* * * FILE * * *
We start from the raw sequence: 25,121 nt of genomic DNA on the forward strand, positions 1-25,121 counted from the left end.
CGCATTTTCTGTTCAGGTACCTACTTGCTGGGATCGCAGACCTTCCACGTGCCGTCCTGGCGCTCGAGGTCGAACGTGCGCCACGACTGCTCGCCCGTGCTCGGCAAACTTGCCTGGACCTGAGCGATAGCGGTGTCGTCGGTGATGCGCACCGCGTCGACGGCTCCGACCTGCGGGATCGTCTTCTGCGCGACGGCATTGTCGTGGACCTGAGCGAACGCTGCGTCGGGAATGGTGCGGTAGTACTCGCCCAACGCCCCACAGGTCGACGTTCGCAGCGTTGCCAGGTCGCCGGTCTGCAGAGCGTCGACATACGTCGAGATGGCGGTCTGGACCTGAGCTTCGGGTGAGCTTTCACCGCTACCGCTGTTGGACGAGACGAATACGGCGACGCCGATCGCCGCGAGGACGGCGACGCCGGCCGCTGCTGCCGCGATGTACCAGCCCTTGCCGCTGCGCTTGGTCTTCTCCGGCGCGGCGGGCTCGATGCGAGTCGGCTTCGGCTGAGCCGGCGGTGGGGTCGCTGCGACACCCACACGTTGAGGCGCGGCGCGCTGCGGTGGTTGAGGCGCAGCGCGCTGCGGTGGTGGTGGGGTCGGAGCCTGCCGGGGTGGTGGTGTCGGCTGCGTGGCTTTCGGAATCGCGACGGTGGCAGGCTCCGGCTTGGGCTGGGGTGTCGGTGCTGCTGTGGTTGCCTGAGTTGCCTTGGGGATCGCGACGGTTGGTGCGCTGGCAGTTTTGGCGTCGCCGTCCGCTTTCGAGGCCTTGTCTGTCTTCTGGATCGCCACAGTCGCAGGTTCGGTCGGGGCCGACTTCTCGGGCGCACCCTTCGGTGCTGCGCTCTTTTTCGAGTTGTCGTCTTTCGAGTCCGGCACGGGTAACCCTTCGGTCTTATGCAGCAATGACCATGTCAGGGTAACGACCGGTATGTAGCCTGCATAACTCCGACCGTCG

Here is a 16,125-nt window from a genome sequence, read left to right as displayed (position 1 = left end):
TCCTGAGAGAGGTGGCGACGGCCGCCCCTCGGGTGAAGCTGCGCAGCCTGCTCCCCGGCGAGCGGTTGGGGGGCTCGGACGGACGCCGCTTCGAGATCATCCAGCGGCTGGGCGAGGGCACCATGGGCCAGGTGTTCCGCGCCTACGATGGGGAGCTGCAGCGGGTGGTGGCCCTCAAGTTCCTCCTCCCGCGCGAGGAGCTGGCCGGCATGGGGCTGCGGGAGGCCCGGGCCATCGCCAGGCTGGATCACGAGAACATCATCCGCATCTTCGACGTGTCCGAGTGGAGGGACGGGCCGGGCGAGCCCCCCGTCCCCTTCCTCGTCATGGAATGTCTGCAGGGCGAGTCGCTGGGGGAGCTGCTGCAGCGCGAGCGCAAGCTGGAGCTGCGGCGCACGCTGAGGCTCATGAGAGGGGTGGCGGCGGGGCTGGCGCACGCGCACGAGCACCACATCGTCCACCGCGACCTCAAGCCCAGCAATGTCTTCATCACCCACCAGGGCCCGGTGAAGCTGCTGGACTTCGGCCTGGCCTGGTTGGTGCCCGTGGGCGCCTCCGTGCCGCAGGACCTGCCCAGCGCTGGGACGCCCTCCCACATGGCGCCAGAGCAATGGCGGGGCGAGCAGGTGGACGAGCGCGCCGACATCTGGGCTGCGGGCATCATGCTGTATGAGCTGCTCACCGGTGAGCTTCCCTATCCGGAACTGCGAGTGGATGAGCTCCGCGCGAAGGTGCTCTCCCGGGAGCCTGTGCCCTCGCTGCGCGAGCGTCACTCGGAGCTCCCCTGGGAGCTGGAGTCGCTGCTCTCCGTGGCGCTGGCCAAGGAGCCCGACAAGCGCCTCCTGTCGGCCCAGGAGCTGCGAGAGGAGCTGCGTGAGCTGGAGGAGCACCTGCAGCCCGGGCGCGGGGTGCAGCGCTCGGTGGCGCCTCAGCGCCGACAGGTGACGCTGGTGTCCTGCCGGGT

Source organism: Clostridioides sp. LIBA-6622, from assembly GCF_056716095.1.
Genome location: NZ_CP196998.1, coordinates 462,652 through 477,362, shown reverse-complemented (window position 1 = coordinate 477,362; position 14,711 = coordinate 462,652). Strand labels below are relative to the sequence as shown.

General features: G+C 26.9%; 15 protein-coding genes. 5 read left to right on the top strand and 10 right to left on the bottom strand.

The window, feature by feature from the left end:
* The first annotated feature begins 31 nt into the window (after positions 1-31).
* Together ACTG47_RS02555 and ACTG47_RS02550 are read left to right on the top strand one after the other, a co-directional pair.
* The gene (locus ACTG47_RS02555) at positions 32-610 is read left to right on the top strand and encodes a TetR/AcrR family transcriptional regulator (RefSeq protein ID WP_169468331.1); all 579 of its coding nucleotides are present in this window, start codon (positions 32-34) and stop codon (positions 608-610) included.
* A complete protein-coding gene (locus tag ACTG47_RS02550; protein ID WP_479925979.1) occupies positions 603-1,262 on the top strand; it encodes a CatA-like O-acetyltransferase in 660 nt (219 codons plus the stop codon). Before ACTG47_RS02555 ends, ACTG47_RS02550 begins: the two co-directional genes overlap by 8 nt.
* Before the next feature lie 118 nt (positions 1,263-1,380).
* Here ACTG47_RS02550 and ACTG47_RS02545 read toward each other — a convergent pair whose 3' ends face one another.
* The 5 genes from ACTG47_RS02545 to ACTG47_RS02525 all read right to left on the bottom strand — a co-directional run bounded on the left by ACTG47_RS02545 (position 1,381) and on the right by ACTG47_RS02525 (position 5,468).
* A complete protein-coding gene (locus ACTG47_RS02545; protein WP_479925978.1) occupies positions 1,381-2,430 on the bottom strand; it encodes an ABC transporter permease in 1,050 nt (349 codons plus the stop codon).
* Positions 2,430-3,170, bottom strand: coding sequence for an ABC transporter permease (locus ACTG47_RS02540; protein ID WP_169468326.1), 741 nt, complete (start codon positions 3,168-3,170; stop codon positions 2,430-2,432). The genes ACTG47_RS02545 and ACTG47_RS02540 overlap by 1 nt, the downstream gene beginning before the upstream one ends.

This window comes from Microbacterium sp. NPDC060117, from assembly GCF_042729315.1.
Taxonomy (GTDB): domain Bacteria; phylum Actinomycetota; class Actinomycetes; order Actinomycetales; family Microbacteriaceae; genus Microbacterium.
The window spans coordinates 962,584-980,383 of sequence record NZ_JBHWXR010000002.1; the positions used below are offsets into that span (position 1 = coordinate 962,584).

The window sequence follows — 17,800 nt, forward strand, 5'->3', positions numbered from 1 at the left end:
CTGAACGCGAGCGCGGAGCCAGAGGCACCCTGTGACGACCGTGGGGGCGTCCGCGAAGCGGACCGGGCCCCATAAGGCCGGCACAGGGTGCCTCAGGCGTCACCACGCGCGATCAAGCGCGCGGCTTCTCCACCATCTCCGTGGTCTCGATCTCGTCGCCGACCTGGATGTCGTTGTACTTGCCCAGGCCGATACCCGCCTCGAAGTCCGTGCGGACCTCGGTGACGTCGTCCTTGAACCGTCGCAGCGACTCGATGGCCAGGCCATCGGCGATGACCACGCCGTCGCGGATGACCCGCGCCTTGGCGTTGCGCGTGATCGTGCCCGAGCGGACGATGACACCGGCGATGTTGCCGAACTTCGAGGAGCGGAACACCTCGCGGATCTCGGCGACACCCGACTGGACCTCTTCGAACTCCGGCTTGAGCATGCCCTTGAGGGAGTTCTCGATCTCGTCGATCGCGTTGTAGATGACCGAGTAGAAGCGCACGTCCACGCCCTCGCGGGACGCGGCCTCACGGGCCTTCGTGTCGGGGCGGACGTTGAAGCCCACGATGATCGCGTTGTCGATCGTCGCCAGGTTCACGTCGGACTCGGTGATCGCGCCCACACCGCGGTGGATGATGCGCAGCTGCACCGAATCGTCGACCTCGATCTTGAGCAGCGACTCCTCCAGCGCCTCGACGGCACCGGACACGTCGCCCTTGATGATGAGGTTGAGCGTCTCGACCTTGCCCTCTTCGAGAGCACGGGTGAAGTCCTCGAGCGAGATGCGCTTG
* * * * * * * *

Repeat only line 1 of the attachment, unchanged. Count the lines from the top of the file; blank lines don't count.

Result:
We start from the raw sequence: 25,121 nt of genomic DNA on the forward strand, positions 1-25,121 counted from the left end.